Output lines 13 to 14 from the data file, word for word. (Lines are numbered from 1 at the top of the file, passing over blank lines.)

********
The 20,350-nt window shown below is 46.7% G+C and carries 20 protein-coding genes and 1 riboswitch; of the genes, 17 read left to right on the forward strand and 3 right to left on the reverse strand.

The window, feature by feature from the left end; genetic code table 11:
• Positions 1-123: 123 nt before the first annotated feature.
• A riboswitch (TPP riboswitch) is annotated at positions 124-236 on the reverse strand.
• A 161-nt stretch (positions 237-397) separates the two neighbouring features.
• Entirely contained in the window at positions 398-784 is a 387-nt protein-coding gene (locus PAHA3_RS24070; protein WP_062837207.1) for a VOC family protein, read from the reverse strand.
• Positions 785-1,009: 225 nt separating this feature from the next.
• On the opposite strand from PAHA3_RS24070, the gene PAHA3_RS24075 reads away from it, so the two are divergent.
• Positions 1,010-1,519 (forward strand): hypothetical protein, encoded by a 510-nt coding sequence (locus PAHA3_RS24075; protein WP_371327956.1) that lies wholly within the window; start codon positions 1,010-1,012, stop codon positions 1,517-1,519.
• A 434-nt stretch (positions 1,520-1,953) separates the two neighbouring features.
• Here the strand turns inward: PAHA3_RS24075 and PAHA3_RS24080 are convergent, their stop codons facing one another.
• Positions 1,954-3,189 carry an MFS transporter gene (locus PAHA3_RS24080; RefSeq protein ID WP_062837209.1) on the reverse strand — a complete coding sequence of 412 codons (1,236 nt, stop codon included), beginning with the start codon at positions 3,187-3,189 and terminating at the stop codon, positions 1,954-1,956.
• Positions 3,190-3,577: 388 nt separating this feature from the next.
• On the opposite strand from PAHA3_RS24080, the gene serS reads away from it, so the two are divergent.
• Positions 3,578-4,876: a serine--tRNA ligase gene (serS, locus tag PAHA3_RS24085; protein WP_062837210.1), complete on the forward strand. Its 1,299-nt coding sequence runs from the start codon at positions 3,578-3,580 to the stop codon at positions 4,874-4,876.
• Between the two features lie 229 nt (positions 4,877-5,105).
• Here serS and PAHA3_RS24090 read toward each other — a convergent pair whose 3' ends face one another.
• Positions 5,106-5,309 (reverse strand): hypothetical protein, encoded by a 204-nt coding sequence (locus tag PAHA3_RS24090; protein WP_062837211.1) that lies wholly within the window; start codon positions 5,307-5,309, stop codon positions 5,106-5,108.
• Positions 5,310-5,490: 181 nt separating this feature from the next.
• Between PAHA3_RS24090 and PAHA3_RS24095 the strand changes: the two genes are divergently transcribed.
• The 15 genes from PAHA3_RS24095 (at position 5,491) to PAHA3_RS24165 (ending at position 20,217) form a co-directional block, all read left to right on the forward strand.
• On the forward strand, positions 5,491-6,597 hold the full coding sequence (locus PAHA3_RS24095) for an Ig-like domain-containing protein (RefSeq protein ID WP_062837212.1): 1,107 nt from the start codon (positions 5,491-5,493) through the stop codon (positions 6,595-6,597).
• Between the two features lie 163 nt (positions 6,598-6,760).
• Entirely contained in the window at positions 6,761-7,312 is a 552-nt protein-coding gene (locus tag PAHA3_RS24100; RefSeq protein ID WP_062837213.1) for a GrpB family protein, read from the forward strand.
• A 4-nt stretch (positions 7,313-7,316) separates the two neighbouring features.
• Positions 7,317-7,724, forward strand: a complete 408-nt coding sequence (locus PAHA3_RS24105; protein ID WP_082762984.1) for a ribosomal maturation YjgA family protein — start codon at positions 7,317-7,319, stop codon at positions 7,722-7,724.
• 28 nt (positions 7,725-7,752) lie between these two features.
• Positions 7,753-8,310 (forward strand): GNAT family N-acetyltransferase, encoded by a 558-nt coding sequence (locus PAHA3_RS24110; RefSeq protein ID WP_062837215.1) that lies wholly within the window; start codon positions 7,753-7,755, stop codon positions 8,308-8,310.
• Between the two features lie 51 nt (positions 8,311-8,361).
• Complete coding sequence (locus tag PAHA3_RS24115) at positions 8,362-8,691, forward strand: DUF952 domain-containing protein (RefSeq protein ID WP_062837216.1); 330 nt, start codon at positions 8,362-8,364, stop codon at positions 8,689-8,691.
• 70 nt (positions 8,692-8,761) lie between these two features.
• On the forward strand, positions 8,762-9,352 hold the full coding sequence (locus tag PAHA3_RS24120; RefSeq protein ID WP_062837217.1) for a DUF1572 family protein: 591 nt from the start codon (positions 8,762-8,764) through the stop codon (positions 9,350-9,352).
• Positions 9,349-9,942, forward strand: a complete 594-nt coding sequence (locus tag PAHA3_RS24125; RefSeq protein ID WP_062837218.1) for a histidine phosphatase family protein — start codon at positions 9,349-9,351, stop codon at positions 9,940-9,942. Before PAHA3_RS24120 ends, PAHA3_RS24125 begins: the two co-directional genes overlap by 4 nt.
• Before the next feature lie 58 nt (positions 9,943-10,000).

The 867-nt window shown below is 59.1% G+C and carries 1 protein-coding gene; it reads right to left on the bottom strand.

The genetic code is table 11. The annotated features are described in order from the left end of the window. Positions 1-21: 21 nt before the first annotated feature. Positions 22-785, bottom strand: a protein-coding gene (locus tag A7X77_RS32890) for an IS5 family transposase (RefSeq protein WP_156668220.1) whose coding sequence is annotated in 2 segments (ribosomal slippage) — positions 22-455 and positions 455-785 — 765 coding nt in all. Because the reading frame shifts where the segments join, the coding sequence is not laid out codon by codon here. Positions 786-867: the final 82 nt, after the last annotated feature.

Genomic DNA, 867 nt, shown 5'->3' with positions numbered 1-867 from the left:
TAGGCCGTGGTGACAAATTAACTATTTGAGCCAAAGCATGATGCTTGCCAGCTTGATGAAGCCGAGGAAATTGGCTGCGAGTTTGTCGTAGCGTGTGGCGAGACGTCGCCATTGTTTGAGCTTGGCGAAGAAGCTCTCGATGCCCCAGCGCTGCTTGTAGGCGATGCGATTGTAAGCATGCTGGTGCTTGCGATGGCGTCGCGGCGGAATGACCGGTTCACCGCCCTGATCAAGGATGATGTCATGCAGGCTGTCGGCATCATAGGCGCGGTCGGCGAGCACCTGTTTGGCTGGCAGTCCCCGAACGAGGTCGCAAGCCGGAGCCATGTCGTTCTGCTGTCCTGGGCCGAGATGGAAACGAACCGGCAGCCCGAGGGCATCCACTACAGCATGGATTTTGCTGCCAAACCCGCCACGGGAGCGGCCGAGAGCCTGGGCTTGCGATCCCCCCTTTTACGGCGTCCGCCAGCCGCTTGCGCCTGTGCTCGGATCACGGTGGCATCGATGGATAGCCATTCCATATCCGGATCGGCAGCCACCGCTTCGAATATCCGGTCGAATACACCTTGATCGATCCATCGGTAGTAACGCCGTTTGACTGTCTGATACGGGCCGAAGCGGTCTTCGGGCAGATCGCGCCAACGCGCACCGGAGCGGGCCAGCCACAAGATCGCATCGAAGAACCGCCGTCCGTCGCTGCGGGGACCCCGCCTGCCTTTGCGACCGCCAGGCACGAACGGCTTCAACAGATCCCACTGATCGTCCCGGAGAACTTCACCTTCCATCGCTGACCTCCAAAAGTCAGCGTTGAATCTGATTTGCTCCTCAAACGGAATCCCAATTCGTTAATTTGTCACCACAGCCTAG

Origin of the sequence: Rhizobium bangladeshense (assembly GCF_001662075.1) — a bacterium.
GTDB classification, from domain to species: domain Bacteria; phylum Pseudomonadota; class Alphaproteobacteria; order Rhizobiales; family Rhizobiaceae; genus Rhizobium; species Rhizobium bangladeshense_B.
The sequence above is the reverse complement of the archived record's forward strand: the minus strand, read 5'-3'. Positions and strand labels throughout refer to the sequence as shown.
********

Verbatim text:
• Positions 3,190-3,577: 388 nt separating this feature from the next.
• On the opposite strand from PAHA3_RS24080, the gene serS reads away from it, so the two are divergent.